Pennsylvania election officials are warning about delays in counting mail-in ballots for a key Senate race in the upcoming midterm elections. The warning comes after similar ballot delays led to claims of a stolen presidential election in 2020.
Election workers in Pennsylvania can’t begin the tedious work of counting mail-in votes until 7 a.m. on Election Day, Bloomberg reported. That means the winner of the toss-up Senate race between Mehmet Oz and John Fetterman may not be clear for days.
“This delay does not mean anything nefarious is happening,” said Acting Secretary of the Commonwealth Leigh Chapman, Pennsylvania’s equivalent of the secretary of state. “It simply means that the process is working as it’s designed to work in Pennsylvania, and that election officials are doing their job to count every vote.”
A former county elections official and vote-by-mail activist told Bloomberg “it would be surprising to me if any media outlet were to be able to call the election on election night” if the race is close.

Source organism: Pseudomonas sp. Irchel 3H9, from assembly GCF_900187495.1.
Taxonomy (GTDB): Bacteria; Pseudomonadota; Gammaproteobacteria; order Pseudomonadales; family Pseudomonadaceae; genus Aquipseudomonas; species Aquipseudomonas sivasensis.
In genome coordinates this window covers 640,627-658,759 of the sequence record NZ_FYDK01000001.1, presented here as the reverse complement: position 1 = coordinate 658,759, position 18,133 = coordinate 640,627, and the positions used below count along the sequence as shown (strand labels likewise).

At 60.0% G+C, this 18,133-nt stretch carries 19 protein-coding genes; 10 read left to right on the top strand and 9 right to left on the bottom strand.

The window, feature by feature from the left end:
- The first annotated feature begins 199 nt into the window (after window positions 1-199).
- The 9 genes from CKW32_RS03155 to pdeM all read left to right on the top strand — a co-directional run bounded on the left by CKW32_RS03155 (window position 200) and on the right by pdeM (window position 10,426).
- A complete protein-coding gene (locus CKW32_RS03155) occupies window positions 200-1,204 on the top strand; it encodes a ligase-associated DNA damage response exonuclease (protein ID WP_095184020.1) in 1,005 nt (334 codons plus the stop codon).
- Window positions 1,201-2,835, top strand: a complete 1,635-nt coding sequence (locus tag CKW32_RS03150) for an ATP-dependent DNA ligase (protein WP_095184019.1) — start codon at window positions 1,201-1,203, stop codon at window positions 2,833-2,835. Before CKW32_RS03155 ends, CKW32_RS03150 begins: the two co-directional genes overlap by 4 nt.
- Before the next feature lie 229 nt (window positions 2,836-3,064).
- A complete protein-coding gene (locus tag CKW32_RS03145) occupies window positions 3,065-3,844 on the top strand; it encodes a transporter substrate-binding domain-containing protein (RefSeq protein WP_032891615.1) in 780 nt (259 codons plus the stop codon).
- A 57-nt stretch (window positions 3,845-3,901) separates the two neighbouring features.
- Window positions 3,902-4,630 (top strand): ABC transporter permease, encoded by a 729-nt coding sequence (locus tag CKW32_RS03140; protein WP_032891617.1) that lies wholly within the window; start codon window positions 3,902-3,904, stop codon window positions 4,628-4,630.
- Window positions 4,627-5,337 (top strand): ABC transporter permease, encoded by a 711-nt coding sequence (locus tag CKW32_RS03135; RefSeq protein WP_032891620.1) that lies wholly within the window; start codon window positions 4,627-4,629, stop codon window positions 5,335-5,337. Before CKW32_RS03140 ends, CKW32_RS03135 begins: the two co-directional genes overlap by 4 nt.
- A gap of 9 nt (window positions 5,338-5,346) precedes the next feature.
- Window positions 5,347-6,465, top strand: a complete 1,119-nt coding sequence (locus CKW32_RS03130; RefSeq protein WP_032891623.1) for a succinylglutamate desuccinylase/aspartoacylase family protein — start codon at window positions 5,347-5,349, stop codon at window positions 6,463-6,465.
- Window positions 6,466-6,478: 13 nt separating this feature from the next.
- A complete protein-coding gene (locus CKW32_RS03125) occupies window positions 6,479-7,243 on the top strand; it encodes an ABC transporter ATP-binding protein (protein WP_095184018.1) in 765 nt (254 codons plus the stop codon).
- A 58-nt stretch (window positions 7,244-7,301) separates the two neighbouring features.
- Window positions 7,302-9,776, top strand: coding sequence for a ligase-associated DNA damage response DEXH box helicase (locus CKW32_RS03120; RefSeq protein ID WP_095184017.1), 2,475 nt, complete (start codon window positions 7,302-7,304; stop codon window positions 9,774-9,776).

Pennsylvania’s closely-watched Senate race is one of a few that are expected to determine whether Democrats or Republicans control the upper chamber of Congress for the next two years.
The slow counting in Pennsylvania could lead to a “red mirage” where Republican candidates soar early on as Election Day votes are counted, only to be beaten later by mail-in votes. Almost three-quarters of mail-in ballot applications have been from Democrats, according to state data reported by Bloomberg.
Late-counted mail-in ballots were one theme in former President Donald Trump’s claims of a stolen election in 2020, but a potential red mirage is just one reason experts told Bloomberg the Pennsylvania race could stretch long past Election Day.
A recent CBS poll shows just a 2-point margin between the candidates. And Republicans already sued each other back in the primary election over whether mail-in ballots should be counted if voters didn’t put a date next to their signature, as reported by the New York Times.
The state has directed undated ballots to be counted despite a U.S. Supreme Court decision that counting them couldn’t be required, Bloomberg reported. Experts told Bloomberg they fear a scenario where a court decides a close race over the issue of a few thousand undated ballots.
One elections expert told Bloomberg he expects any close statewide race this year to draw recounts and lawsuits.
“Our definition of close is probably broader than it used to be,” said Matthew Weil from the think tank Bipartisan Policy Center. “If it’s within two percentage points anywhere, I think we’re going to see candidates contest those results.”